Why Every Writer Should Face Their Fear and #Nanowrimo at Least Once

Moonday Madness

a blog for writers about writing

I’ve avoided Nanowrimo for years. I did try once, a long time ago, when it was a much smaller event with just a few thousand people. But I didn’t even sign up or try to connect with anyone. I just decided I would do my best to try to write fifty thousand words in a month. I knew before I started that it would be a failure. And it was. I stopped after the first week.

So now I’m attempting it again!

Why would I do that?

Well, for one thing, I’m a different writer now. I actually have finished projects. Not just one, but several. I know my writing strengths and weaknesses better. Back then I was a seat of the pants, had no idea of my plot or characters, or even when I would sit down to write, kind of person.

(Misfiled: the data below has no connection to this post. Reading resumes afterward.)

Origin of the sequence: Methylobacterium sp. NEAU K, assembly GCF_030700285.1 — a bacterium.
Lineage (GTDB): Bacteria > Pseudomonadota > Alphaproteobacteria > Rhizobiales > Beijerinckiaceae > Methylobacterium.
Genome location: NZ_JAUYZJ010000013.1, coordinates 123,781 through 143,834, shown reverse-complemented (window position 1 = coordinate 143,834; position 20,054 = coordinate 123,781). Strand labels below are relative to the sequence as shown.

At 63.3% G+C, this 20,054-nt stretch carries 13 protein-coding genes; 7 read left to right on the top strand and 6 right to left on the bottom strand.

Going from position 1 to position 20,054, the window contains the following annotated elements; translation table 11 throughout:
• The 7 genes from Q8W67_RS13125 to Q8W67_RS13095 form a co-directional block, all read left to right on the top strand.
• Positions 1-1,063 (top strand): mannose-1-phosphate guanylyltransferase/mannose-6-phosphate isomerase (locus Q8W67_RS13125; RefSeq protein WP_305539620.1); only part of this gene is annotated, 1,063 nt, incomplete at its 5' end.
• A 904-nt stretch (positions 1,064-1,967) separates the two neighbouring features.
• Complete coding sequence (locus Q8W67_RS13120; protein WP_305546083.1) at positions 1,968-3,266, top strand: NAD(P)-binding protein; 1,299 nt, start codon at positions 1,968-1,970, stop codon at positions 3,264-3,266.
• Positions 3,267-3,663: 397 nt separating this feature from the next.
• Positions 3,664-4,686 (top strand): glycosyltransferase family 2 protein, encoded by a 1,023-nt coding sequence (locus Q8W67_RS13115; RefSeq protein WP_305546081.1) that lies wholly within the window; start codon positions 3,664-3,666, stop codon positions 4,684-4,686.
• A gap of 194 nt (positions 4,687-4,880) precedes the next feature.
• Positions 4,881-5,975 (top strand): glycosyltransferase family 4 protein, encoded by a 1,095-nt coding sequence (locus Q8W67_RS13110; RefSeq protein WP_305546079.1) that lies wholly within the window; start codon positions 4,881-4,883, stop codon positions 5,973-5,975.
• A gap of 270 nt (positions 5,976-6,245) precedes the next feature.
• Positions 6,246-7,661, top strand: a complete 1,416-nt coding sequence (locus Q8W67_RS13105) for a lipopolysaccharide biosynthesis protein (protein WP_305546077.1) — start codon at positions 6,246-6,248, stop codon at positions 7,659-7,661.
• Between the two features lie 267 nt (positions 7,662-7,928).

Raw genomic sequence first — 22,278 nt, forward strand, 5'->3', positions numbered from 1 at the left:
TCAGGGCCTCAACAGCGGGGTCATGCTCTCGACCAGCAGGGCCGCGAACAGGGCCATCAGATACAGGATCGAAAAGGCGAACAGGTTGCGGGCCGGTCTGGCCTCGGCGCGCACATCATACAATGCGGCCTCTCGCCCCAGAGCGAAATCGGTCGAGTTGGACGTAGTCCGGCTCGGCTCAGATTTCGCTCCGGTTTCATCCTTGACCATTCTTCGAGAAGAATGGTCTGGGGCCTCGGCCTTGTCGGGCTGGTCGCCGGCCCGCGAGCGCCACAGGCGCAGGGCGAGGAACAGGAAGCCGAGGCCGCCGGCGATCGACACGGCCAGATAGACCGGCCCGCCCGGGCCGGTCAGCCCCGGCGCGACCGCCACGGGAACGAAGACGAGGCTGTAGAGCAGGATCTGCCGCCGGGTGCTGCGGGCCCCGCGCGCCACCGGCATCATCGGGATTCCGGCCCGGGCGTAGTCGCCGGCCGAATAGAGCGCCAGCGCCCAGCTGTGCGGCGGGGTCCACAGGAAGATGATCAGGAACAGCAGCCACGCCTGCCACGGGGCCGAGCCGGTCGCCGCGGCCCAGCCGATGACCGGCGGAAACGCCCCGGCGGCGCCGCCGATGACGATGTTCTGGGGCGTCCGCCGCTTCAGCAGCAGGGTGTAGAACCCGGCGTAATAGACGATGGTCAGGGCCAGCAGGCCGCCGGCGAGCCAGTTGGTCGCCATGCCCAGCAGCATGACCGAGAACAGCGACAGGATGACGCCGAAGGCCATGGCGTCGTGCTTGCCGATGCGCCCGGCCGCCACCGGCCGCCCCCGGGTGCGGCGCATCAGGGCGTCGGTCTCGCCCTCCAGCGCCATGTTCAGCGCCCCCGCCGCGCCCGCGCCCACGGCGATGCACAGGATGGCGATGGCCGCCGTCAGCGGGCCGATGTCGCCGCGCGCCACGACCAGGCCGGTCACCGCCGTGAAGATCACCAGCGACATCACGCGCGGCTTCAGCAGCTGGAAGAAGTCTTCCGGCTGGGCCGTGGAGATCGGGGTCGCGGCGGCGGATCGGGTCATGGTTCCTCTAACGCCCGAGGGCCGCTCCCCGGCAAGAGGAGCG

Now, I know exactly how many words I can pound out in an hour, when I know my scene. I’ve learned all  about Goal, Motivation, Conflict and I’m deep in the middle of scene and structure immersion. All these things make my writing process smoother. So I should do better, right? Write!

But why should every writer try this? Why do I believe it will make a difference?

Deadlines.

Not only do I have a deadline as to when the 50k must be finished. I can’t even start early! I must do it within the 30 days. That’s pressure. That means no editing, no hand holding, no prioritizing cleaning the bathroom over my keyboard. (Sorry family, things are going to get dirty!)

Did you hear the no editing?

Did you hear deadline?